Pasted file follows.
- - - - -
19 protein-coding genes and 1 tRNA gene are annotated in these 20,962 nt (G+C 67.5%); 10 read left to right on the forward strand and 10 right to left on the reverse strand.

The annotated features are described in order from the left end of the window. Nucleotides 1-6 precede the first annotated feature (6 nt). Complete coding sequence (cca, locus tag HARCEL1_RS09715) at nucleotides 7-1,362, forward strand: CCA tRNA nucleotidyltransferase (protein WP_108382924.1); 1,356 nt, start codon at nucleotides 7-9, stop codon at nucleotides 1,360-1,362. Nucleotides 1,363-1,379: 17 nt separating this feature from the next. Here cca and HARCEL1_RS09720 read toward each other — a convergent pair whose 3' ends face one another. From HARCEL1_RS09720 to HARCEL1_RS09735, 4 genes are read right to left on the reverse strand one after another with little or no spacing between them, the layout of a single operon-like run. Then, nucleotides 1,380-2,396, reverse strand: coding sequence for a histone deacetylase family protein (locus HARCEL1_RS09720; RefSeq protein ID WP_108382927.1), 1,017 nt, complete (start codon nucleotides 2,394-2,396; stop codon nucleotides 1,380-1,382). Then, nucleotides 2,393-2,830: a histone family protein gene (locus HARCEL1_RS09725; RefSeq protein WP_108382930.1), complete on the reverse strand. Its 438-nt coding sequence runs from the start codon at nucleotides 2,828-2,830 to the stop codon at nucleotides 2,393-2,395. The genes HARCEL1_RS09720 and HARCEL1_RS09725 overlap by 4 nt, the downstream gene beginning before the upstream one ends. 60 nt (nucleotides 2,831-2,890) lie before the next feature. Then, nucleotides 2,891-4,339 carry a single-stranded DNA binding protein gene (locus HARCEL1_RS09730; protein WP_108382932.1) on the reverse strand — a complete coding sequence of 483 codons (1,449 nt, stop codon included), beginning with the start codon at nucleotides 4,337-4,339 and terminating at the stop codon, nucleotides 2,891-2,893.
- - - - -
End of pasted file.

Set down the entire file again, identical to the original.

19 protein-coding genes and 1 tRNA gene are annotated in these 20,962 nt (G+C 67.5%); 10 read left to right on the forward strand and 10 right to left on the reverse strand.

The annotated features are described in order from the left end of the window. Nucleotides 1-6 precede the first annotated feature (6 nt). Complete coding sequence (cca, locus tag HARCEL1_RS09715) at nucleotides 7-1,362, forward strand: CCA tRNA nucleotidyltransferase (protein WP_108382924.1); 1,356 nt, start codon at nucleotides 7-9, stop codon at nucleotides 1,360-1,362. Nucleotides 1,363-1,379: 17 nt separating this feature from the next. Here cca and HARCEL1_RS09720 read toward each other — a convergent pair whose 3' ends face one another. From HARCEL1_RS09720 to HARCEL1_RS09735, 4 genes are read right to left on the reverse strand one after another with little or no spacing between them, the layout of a single operon-like run. Then, nucleotides 1,380-2,396, reverse strand: coding sequence for a histone deacetylase family protein (locus HARCEL1_RS09720; RefSeq protein ID WP_108382927.1), 1,017 nt, complete (start codon nucleotides 2,394-2,396; stop codon nucleotides 1,380-1,382). Then, nucleotides 2,393-2,830: a histone family protein gene (locus HARCEL1_RS09725; RefSeq protein WP_108382930.1), complete on the reverse strand. Its 438-nt coding sequence runs from the start codon at nucleotides 2,828-2,830 to the stop codon at nucleotides 2,393-2,395. The genes HARCEL1_RS09720 and HARCEL1_RS09725 overlap by 4 nt, the downstream gene beginning before the upstream one ends. 60 nt (nucleotides 2,831-2,890) lie before the next feature. Then, nucleotides 2,891-4,339 carry a single-stranded DNA binding protein gene (locus HARCEL1_RS09730; protein WP_108382932.1) on the reverse strand — a complete coding sequence of 483 codons (1,449 nt, stop codon included), beginning with the start codon at nucleotides 4,337-4,339 and terminating at the stop codon, nucleotides 2,891-2,893.